Tuesday, March 10, 2009

Assistant Treasury secretary Rosie 

The forecast is rosy from the get go. The budget forecasters assumed that the economy would grow at a 3% annual rate starting in April, and that real GDP would fall just 1.2% in 2009, from 2008. Then, from 2010 through 2013, the administration assumes that real GDP will grow at a 4.0% annual rate. To put this in perspective, it is twice as fast as the economy�s 2.0% annual rate of growth between 2004 and 2008. This is not impossible, but the only other periods that came close to this 4% growth rate for such a prolonged period of time were in the late-1990s and mid-1980s. Forgive us for pointing this out, but both of these periods followed major shifts toward freer markets, and tax cuts, not bigger government and tax hikes.

There is no period in US history where tax rates and the size of government both increased, and yet real GDP growth accelerated as sharply as the Obama team forecasts.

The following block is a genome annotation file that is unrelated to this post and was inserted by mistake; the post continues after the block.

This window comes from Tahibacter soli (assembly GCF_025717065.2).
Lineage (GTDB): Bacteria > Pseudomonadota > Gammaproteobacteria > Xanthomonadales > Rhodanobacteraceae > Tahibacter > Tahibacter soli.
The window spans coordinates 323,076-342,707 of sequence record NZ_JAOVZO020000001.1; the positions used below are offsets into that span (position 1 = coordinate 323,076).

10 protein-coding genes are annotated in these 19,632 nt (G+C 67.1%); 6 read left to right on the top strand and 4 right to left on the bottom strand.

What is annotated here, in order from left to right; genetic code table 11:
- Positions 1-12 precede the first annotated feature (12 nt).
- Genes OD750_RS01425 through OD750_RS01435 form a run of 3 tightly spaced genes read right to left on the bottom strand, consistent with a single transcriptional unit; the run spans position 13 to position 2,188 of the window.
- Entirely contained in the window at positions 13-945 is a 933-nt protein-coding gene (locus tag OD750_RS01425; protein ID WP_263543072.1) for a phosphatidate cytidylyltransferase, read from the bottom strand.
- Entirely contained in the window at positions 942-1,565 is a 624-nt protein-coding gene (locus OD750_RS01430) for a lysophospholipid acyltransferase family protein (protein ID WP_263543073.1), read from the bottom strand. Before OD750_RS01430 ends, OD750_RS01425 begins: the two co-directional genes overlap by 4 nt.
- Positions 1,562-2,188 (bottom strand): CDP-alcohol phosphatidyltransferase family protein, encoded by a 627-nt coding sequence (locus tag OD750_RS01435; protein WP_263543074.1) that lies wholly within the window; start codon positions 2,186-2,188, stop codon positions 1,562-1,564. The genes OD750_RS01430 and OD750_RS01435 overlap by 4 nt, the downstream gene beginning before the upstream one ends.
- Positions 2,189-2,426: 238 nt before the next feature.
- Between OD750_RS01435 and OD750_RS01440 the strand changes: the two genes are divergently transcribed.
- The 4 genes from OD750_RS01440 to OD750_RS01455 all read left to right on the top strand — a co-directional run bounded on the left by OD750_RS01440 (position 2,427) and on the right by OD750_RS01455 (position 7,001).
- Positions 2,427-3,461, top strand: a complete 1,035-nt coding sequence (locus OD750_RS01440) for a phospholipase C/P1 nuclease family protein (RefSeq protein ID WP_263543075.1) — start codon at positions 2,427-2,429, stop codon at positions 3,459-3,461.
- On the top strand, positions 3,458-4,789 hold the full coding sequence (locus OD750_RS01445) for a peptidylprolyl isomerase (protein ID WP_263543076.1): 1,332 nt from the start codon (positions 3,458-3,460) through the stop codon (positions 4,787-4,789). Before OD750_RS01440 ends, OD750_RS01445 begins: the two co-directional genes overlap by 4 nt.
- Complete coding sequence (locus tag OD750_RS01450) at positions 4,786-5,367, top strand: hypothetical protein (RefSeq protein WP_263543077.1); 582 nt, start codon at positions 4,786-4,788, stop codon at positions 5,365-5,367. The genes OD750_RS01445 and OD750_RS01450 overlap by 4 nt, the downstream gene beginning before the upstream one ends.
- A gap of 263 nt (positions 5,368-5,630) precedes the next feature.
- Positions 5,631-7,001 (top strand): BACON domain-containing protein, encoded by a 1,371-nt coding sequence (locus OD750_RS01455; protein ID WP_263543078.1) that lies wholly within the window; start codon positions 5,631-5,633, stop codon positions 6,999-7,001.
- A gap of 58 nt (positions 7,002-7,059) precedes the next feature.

If real GDP grows 1% slower on an annual basis, federal spending would be 23% of GDP in 2013, not 22%. The last time government spending was anywhere near this level, was in 1982-83, in the wake of the worst recession in post-war history with unemployment at 9.7%. But by 2013, according to the Obama forecast, the US will be in the fourth year of recovery, with an unemployment rate at 5.2%.

In other words, it is the Obama team�s shift to an expanded government role in the economy and society that is boosting spending, not just spending to stimulate the economy. Deficits will remain extremely large because spending is so much above any historical ability of the economy to pay for it. And, the more taxes are lifted to pay for it, the slower the economy will grow and the less likely any economic data even remotely resembling the Obama Administration�s rosy scenario will come to pass.
From First Trust economists Brian Wesbury and Robert Stein this week. Graph above, of federal outlays and revenues based on OMB's new budget except for 2007 data, from here. I tried to shift the GDP figures to those from Blue Chip (that OMB reported) but it doesn't make a big difference, and it appears the post-2010 forecasts are from last October, before the, um, fit hit the shan. I'd rather see some new long-term forecasts collected up before I tried that fix, and think Wesbury and Stein might be wise to provide an alternative long-term GDP forecast before speculating. But qualitatively, they seem right.

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